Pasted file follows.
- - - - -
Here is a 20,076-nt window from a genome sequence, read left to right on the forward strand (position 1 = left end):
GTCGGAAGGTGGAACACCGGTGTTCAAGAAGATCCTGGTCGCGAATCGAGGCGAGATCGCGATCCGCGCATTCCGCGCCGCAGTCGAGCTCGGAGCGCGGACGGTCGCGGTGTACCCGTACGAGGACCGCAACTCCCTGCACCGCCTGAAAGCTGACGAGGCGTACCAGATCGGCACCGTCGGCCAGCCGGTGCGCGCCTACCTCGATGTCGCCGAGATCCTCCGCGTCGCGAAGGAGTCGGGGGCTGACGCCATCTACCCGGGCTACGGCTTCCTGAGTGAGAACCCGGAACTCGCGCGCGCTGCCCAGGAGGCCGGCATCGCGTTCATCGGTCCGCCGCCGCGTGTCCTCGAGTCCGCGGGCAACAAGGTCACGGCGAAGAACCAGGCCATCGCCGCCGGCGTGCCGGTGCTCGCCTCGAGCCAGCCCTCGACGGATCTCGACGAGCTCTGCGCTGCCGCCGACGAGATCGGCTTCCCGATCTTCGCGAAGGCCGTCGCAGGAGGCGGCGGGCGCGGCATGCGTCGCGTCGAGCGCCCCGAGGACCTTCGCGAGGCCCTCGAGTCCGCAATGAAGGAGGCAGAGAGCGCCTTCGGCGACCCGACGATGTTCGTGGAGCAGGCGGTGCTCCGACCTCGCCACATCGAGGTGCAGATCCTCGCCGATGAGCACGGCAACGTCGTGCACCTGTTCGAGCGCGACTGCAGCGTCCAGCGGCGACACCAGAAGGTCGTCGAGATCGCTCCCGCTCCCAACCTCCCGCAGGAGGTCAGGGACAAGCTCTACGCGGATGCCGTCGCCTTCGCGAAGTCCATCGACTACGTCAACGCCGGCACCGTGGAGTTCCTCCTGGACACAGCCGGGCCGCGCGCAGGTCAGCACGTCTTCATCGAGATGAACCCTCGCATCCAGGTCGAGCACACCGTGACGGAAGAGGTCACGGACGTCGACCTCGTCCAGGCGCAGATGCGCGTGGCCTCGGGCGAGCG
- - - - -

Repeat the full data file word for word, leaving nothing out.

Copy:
Here is a 20,076-nt window from a genome sequence, read left to right on the forward strand (position 1 = left end):
GTCGGAAGGTGGAACACCGGTGTTCAAGAAGATCCTGGTCGCGAATCGAGGCGAGATCGCGATCCGCGCATTCCGCGCCGCAGTCGAGCTCGGAGCGCGGACGGTCGCGGTGTACCCGTACGAGGACCGCAACTCCCTGCACCGCCTGAAAGCTGACGAGGCGTACCAGATCGGCACCGTCGGCCAGCCGGTGCGCGCCTACCTCGATGTCGCCGAGATCCTCCGCGTCGCGAAGGAGTCGGGGGCTGACGCCATCTACCCGGGCTACGGCTTCCTGAGTGAGAACCCGGAACTCGCGCGCGCTGCCCAGGAGGCCGGCATCGCGTTCATCGGTCCGCCGCCGCGTGTCCTCGAGTCCGCGGGCAACAAGGTCACGGCGAAGAACCAGGCCATCGCCGCCGGCGTGCCGGTGCTCGCCTCGAGCCAGCCCTCGACGGATCTCGACGAGCTCTGCGCTGCCGCCGACGAGATCGGCTTCCCGATCTTCGCGAAGGCCGTCGCAGGAGGCGGCGGGCGCGGCATGCGTCGCGTCGAGCGCCCCGAGGACCTTCGCGAGGCCCTCGAGTCCGCAATGAAGGAGGCAGAGAGCGCCTTCGGCGACCCGACGATGTTCGTGGAGCAGGCGGTGCTCCGACCTCGCCACATCGAGGTGCAGATCCTCGCCGATGAGCACGGCAACGTCGTGCACCTGTTCGAGCGCGACTGCAGCGTCCAGCGGCGACACCAGAAGGTCGTCGAGATCGCTCCCGCTCCCAACCTCCCGCAGGAGGTCAGGGACAAGCTCTACGCGGATGCCGTCGCCTTCGCGAAGTCCATCGACTACGTCAACGCCGGCACCGTGGAGTTCCTCCTGGACACAGCCGGGCCGCGCGCAGGTCAGCACGTCTTCATCGAGATGAACCCTCGCATCCAGGTCGAGCACACCGTGACGGAAGAGGTCACGGACGTCGACCTCGTCCAGGCGCAGATGCGCGTGGCCTCGGGCGAGCG